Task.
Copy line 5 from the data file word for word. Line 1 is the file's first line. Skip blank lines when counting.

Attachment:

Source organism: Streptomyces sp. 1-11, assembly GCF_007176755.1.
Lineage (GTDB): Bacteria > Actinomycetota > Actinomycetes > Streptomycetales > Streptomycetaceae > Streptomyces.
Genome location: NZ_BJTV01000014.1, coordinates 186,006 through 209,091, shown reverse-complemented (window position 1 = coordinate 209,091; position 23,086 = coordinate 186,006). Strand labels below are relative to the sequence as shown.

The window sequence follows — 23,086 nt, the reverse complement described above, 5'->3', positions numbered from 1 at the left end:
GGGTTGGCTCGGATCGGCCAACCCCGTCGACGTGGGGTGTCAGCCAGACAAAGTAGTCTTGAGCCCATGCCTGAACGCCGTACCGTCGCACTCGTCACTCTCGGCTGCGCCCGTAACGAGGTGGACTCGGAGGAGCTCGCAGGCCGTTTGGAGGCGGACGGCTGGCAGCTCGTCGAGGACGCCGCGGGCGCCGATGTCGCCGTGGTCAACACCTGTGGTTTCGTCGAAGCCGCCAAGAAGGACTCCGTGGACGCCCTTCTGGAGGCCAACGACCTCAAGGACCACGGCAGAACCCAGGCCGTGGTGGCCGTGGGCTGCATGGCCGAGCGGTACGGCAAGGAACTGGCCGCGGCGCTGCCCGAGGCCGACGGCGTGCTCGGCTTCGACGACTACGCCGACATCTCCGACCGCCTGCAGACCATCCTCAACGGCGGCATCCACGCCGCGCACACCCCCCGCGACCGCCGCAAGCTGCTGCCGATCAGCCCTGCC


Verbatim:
GGGTTGGCTCGGATCGGCCAACCCCGTCGACGTGGGGTGTCAGCCAGACAAAGTAGTCTTGAGCCCATGCCTGAACGCCGTACCGTCGCACTCGTCACTCTCGGCTGCGCCCGTAACGAGGTGGACTCGGAGGAGCTCGCAGGCCGTTTGGAGGCGGACGGCTGGCAGCTCGTCGAGGACGCCGCGGGCGCCGATGTCGCCGTGGTCAACACCTGTGGTTTCGTCGAAGCCGCCAAGAAGGACTCCGTGGACGCCCTTCTGGAGGCCAACGACCTCAAGGACCACGGCAGAACCCAGGCCGTGGTGGCCGTGGGCTGCATGGCCGAGCGGTACGGCAAGGAACTGGCCGCGGCGCTGCCCGAGGCCGACGGCGTGCTCGGCTTCGACGACTACGCCGACATCTCCGACCGCCTGCAGACCATCCTCAACGGCGGCATCCACGCCGCGCACACCCCCCGCGACCGCCGCAAGCTGCTGCCGATCAGCCCTGCC